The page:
Baseball upsets No. 16 Clemson in season opener
The Eastern Michigan University baseball team kicked off the 2014 season with an upset of No. 16- ranked Clemson University Friday with a 6-5 score in ten innings.
EMU (1-0) had two players have multi-hit games.
Second baseman Nick Rotola was 3-for-4 and drove in and scored a run. First baseman Lee Longo went 2-for-4 at the plate before leaving the game in the eighth after hitting a single and Marquise Gill pinch ran for him.
Catcher Adam Sonabend got one hit in four at-bats but that hit was a two-run double.
Jake Andrews got the start in his Eagles debut and pitched four and two-thirds innings and surrendered four runs, three of them earned, on six hits. Andrews walked a batter and struck out one and did not get a decision.
“[Andrews’ outing] was okay,” EMU head coach Jay Alexander said. “He gave us an opportunity but it wasn’t his best outing.”
Clemson (0-1) saw designated hitter Chris Okey go 2-for-5 at the plate and recorded two runs batted in. Right fielder Steven Duggar was 1-for-4 but stole a pair of bases. Right-handed pitcher Daniel Gossett got the start for the Tigers and pitched five innings, gave up a run on four hits and struck out four against one walk and did not get a decision.
The Tigers sent the Eagles down 1-2-3 in the top of the first and proceeded to score two runs off Andrews. Okey hit a two out, two-run single into center field to score runners from second and third.
Rotola started the third frame with a single and stole a base. He advanced to third on a Dae Bowden ground out to second.
Eagles shortstop John Rubino brought Rotola home and put the Eagles on the board with an RBI groundout to second base. Clemson’s Tyler Slaton led off the bottom half of the third with a single and eventually scored from third on Duggar’s RBI single into right field.
Clemson added another run in the fifth to knock Andrews out of the game after throwing 76 pitches with two outs. Devon Bronson came in from the bullpen for the Eagles to strike out Duggar to end the fifth inning.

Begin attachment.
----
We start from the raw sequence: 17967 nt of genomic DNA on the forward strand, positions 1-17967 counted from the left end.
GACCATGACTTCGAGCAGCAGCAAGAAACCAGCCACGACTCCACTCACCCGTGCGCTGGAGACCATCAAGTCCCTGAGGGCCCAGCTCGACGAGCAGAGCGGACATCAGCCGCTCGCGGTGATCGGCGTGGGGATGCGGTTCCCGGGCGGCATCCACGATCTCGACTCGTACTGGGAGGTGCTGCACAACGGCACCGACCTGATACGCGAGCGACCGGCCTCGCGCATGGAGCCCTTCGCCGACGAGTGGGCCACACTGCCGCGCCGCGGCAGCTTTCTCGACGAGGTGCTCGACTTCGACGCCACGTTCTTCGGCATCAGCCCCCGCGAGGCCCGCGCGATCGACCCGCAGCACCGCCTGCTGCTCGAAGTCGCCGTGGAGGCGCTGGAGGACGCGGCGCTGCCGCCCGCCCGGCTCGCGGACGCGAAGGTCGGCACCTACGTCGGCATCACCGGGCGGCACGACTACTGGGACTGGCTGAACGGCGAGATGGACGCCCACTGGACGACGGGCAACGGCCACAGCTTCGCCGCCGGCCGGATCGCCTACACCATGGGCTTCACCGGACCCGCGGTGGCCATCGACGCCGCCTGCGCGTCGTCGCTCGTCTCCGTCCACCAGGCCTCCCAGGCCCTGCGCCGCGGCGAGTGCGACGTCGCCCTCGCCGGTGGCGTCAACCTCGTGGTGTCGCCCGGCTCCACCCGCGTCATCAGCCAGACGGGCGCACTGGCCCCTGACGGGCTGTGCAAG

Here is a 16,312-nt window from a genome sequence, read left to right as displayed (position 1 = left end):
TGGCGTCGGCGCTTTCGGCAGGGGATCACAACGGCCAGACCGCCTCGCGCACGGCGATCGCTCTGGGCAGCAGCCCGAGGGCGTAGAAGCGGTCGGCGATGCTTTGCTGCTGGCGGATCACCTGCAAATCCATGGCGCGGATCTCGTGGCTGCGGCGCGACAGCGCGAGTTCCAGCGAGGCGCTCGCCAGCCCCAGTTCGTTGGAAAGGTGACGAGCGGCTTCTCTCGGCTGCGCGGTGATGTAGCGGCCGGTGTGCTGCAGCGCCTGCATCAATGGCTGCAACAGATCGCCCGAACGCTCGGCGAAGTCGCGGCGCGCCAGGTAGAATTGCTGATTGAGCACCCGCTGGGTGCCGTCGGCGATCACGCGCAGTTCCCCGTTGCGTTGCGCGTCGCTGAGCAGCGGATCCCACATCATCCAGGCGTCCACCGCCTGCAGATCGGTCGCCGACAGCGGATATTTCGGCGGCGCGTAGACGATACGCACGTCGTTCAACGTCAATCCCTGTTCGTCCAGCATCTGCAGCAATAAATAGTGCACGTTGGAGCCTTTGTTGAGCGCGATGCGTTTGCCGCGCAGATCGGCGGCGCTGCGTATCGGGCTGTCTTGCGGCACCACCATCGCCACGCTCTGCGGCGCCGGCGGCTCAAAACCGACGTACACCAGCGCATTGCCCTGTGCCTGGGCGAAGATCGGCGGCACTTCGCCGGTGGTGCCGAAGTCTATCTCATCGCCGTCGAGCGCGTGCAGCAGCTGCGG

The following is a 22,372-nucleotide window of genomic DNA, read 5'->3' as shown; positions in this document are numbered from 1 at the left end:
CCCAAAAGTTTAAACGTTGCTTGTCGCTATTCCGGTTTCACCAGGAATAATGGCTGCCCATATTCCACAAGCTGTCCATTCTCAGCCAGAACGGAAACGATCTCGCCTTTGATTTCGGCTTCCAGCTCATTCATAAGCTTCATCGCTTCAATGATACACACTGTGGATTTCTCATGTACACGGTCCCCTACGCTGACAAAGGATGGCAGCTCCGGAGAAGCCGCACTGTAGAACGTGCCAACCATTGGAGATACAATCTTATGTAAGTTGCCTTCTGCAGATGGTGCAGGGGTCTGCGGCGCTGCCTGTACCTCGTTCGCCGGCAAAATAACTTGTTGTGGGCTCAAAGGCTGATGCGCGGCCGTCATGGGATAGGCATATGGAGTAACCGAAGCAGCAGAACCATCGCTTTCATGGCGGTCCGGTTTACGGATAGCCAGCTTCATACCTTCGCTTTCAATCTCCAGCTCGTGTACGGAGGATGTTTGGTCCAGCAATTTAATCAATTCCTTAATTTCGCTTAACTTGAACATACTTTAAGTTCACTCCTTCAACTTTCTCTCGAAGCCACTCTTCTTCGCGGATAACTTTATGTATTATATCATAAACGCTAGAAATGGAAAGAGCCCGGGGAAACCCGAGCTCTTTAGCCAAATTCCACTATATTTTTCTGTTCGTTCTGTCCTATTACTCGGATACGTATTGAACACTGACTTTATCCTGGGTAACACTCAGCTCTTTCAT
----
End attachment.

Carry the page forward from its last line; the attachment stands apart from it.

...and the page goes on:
The Eagles responded in the top of the sixth with four runs on four hits with Gossett no longer in the ballgame to start the sixth frame. The Tigers used relievers Kevin Pohle, Kyle Schnell and Clay Bates to get through the sixth and gave the Eagles a 5-4 lead.
Eastern Michigan used right-hander Charlie Land for one and two-thirds innings before turning it over to Kristian Calibuso with two outs in the eighth inning.
Calibuso came out for the ninth inning to try and notch a save for the Green and White, but with one out and Mike Dunster pinch-hitting for Tigers second baseman Weston Wilson, Dunster hit a solo homer over the right field fence to tie the game at five runs apiece.
It all seemed to go wrong for Calibuso after the round-tripper when he walked Slaton on four pitches, struck out Tyler Krieger as Slaton swiped second, then intentionally walked Garrett Boulware and later balked to move Slaton to third and Boulware to second.
The Eagles walked Duggar to load the bases, and on a 3-1 pitch to Okey, he flied to right field to end the Tigers threat and sent the game into extra innings.
“We couldn’t get ahead and had to walk guys,” Alexander said. “But the guys stayed the course and Kristian Calibuso made some pitches he had to make.”
In the tenth inning, Rubino led off and reached on base a throwing error by the Tigers shortstop Krieger and advanced to second.
Wilson dropped a sac bunt back to the Clemson pitcher Clate Schmidt to move Rubino to third.
Sam Ott was intentionally walked and was eventually picked off by Schmidt at first.
Eagles sophomore Mitchell McGeein, who came in to play defense at first base in the eighth, hit an infield single to third to score Rubino and gave the Eagles a 6-5 lead. Steve Weber made his first pitching appearance since 2012 and gave up a two-out hit, but struck out Eli White to end the ballgame.
“The guys played well and never said die,” Alexander said.
The win gave Eastern Michigan its first win over a nationally ranked opponent since May 1, 2013 at No. 26 University of Notre Dame, 12-6.